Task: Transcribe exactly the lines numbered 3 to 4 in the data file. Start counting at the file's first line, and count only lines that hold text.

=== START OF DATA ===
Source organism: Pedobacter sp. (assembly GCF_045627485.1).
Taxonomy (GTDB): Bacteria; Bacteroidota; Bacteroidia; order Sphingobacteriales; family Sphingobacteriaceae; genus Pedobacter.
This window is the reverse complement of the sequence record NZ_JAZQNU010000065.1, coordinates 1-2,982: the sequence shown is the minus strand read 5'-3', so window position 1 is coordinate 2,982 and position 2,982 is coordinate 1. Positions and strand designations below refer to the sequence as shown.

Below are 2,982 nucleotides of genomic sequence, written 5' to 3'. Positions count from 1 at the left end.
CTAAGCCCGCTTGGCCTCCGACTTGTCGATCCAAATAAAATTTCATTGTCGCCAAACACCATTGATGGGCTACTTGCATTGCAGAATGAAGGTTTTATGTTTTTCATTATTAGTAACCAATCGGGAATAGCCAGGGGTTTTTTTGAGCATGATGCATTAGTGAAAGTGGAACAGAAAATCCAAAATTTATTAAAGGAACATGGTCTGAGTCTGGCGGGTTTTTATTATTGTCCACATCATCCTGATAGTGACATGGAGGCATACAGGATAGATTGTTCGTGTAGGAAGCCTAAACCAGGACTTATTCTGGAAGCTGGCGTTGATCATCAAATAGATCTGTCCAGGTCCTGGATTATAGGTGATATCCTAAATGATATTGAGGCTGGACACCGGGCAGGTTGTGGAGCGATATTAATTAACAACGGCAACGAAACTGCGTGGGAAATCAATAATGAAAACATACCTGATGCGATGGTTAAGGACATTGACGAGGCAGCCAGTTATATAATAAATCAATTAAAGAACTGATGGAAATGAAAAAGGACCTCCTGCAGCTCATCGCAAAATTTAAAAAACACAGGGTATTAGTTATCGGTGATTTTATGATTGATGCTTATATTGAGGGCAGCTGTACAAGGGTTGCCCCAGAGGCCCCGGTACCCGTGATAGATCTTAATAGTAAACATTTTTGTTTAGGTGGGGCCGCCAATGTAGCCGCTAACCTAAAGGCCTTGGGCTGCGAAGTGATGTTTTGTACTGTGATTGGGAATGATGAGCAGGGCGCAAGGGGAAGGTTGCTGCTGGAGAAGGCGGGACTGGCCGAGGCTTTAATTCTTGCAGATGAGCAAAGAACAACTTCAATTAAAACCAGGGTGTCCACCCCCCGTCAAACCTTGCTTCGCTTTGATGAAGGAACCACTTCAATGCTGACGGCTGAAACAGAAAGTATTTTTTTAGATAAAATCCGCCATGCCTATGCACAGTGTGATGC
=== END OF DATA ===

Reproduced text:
This window is the reverse complement of the sequence record NZ_JAZQNU010000065.1, coordinates 1-2,982: the sequence shown is the minus strand read 5'-3', so window position 1 is coordinate 2,982 and position 2,982 is coordinate 1. Positions and strand designations below refer to the sequence as shown.

Below are 2,982 nucleotides of genomic sequence, written 5' to 3'. Positions count from 1 at the left end.